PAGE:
Rookie T Jeremy Trueblood has had his hands full with the Bucs' relentless defensive ends
Jon Gruden, like most NFL coaches, doesn't spare a syllable when one of his charges makes a mental mistake on the practice field. On Tuesday morning, however, near the end of the Tampa Bay Buccaneers' second week of training camp in Central Florida, Gruden managed to get his point across to such an offender with a single word: "Rookie."
That was a fact, on the face of it. The object of Gruden's ire was tackle Jeremy Trueblood, a second-round draft pick just a few months ago. Trueblood is a rookie, but Gruden's delivery made it seem like the gravest of insults.
The context here is key. Trueblood may be an NFL neophyte, but he is also, at the moment, the starting offensive tackle on quarterback Chris Simms' blind side. The massive (6-8, 316) tackle from Boston College won't get rid of the "R" next to his name on the team roster until next winter, but he has to start playing like a veteran right now.
Thus, Gruden finished the thought a moment later: "There are no rookies in the NFL at this time of the year."
On Friday, Trueblood is likely to start at right tackle in his very first NFL game. That probably would not have been the case had Kenyatta Walker not aggravated an oft-injured knee early in camp and missed most of the last week of work. Walker, the incumbent starter in Trueblood's spot, did not practice again on Tuesday morning, which would seem to increase the chances that he won't suit up for Friday's preseason opener against the New York Jets.
"It's just a great opportunity," said Trueblood. "You never want to wish an injury on anybody and I hope Kenyatta gets well as soon as possible. I just call it an opportunity; it's not like I beat him out or anything. I'm just going to take this opportunity to do as well as I can and improve myself as much as possible."
Trueblood moved up to the starting offensive line when Walker went to the sideline; of course, he has also gotten his share of second and third-team snaps over the last week as he has rotated almost exclusively with first-year man Sam Lightbody. Circumstances have made Trueblood's first NFL camp much more rewarding – and much more taxing – than he could have imagined.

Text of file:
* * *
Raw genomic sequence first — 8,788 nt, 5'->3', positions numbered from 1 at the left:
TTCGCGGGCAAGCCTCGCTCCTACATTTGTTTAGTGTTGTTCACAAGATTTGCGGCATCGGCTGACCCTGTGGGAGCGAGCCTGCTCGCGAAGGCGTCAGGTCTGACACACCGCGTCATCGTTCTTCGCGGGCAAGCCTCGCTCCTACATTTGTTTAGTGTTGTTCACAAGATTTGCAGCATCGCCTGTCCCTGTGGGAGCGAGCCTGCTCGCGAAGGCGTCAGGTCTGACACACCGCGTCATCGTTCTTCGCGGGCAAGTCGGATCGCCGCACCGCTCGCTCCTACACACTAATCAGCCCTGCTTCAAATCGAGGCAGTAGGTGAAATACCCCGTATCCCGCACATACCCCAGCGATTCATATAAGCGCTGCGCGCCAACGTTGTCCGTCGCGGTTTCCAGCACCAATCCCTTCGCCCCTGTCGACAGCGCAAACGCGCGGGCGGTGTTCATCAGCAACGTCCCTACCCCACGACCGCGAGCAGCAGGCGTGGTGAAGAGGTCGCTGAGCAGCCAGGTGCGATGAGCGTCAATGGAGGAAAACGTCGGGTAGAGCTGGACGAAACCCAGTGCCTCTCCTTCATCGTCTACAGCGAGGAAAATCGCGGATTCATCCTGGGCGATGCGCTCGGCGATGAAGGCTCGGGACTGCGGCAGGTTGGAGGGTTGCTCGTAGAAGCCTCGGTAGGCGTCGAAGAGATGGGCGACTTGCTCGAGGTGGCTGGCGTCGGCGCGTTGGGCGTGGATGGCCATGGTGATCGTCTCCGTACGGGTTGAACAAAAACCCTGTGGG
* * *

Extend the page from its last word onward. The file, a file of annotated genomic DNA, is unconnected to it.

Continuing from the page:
"The more reps you can take, the more beneficial it's going to be towards your play," he said. "That's been great. It's a little tiring at times, but I can't ask for anything more. I can't ask for more reps to try to get myself better, so I've really enjoyed it."
On Friday night, Trueblood will find himself pitted against established league veterans, taking on such pass-rushing ends as Shaun Ellis and Bryan Thomas. Fortunately, he's spent the past two weeks honing his skills against the likes of Greg Spires and Dewayne White. Even if it's been a few more reps than would be ideal, Gruden believes that trial by fire will have Trueblood hardened for Friday night.
"It's very physically taxing," said Gruden of Trueblood's extended load. "You get a little sloppy, you get a little worn out, when you take the amount of snaps that he's taking. The same with the guys on the left side with Torrin Tucker out. He's doing a good job. He's getting a lot of reps and he's also got his hands full because we're pretty good over there at defensive end."
Actually, Trueblood is looking forward to seeing somebody else across the line, and not just because a player like Spires can be so relentless. Like most of the men in training camp, Trueblood hasn't played a real game in eight or nine months.
"It gets really old hitting the same people over and over and over," he said. "You start figuring out what each other are good at and what each other are bad and you're just really tired of playing each other. It's going to feel really good to hit somebody else.
"I want to put on a real NFL uniform. I'm tired of practice uniforms. I want to get out there and play some real ball, play football the way it's meant to be played."
Of course, when you're playing the game live and you make a mistake, the consequences can be worse than a little chewing out from your head coach (though you might still get that, too). Obviously, that's the reason for the harsh practice-field reactions; training camp is intended to burn away the mistakes when they can't really hurt you. As full of venom as that word came out of Gruden's mouth - rookie! - it didn't particularly bother Trueblood. In fact, Gruden has also called the young man unflappable, which is definitely a compliment.
"I've messed up my fair share but you've got to put it on the backburner of your mind," said Trueblood. "Think about it the next time you're in that play so you don't do it again but don't think about it the next play you run. That's just how I approach it."